SUNDAY IN NEW YORK: It was unseasonably balmy Sunday in New York, with spring and more than a little love in the air. So maybe we should forgive writer/director/boulevardier James Toback, appropriately known for films such as "The Pick-Up Artist," for taking to the streets and doing what he does best.
On Sunday, moviedom's second most infamous womanizer (Warren Beatty retains the No. 1 position in an emeritus capacity) did some picking up on New York's tony Upper West Side hub at 72nd Street and Broadway, chatting up at least one surprised young woman and taking her to a nearby coffee shop in an effort to get her to commit to a date.
Of course, it wasn't just the springlike weather that drove Toback into pick-up mode. His conversation, aiming to get the woman to commit to a rendezvous, oftentimes returned to the word "testosterone." But the "girl, interrupted" turned down Toback, who sported casual clothes, topped off by a Yankees cap and enough beard for two St. Nicks (it's that testosterone, he told her).
Because of action and motives so brazen, it occurred to us that Toback, with appropriately titled films under his belt such as "Fingers," "Love and Money," "Two Girls and a Guy" and "The Big Bang" might also have been trolling for ink. On that front, we're happy to accommodate by also reminding that Toback's "Black and White," which Screen Gems will release in March, opens with what one journalist calls a "filthy" Central Park scene involving two high school girls and a hip-hop artist.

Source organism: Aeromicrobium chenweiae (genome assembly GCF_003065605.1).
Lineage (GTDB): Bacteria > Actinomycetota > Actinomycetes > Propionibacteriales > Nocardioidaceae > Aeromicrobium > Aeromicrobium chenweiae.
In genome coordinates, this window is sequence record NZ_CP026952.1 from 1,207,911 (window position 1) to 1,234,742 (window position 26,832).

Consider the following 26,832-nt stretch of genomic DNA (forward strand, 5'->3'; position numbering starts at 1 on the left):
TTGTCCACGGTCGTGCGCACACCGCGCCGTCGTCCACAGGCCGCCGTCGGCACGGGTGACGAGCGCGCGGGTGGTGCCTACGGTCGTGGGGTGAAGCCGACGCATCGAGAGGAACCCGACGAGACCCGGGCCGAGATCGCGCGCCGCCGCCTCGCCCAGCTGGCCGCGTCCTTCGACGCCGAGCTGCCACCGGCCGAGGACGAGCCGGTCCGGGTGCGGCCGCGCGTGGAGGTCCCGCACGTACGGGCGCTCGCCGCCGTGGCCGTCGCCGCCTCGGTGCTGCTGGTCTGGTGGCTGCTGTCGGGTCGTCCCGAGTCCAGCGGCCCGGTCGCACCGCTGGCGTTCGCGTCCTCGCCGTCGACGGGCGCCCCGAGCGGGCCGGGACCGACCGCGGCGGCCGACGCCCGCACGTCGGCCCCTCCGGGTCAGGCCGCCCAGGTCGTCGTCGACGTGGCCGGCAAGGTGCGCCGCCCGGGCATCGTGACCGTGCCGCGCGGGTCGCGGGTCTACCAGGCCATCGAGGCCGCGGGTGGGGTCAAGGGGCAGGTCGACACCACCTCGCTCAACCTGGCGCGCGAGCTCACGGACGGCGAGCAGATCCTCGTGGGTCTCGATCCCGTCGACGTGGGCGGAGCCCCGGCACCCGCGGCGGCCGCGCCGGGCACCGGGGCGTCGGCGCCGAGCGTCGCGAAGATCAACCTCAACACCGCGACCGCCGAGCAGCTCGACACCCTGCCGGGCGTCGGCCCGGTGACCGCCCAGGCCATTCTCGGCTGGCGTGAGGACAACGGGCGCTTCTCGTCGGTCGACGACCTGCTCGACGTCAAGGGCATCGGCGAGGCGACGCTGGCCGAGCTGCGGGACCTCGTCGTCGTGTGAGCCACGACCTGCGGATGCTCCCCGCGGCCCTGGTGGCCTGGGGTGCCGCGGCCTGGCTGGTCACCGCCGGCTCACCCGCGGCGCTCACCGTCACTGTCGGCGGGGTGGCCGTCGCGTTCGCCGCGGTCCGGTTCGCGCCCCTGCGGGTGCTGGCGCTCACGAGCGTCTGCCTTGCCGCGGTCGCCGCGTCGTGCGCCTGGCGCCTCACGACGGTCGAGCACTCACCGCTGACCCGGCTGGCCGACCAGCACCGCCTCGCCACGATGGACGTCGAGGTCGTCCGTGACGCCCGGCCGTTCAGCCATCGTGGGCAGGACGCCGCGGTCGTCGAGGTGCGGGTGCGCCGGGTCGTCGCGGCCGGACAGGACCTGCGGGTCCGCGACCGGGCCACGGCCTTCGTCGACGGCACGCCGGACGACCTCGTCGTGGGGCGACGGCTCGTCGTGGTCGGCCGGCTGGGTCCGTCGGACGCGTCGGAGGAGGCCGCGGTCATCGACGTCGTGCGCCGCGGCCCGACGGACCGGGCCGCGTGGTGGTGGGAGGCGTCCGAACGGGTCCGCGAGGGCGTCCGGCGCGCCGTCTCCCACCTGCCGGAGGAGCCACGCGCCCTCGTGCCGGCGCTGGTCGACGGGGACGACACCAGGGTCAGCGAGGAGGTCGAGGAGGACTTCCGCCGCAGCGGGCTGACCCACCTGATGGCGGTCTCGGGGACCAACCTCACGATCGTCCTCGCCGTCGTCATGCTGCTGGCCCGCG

Meanwhile, Friday in New York, at a much more formal evening gathering on the much more formal Upper East Side, a group of TV news biggies, including Peter Jennings and Dan Rather, downed caviar and other delicacies with their drinks. The lavish food offerings were no doubt given careful scrutiny by restaurant guide mogul Tim Zagat, also in attendance.
BUZZ CUTS ...
Tragic and Lowdown: Two tremendously disparate events that happened Friday are nonetheless related. Woody Allen's latest film "Sweet and Lowdown," a mockumentary starring Sean Penn as a flawed 1930s jazz guitarist, opened nicely in three New York theaters. This and Allen's other recent films probably would not have been possible without the fortune generated by the Safra banking family. Allen's producing partner, Jean Doumanian, is the longtime companion of Jaqui Safra, nephew of Edmond Safra, the billionaire banker and scion of the financial dynasty. Last Friday, Edmond Safra died in a mysterious fire in his Monte Carlo penthouse, where two hooded men apparently were attempting a burglary ...
Sharon a New Formula: Don't ever say Sharon Stone doesn't know how to promote a movie. Talking to journalists about her upcoming HBO movie "If These Walls Could Talk 2," Stone, who co-stars with Ellen DeGeneres in a segment about a lesbian couple who become moms, says that she's never experienced greater on-screen chemistry with a co-star than she did with DeGeneres.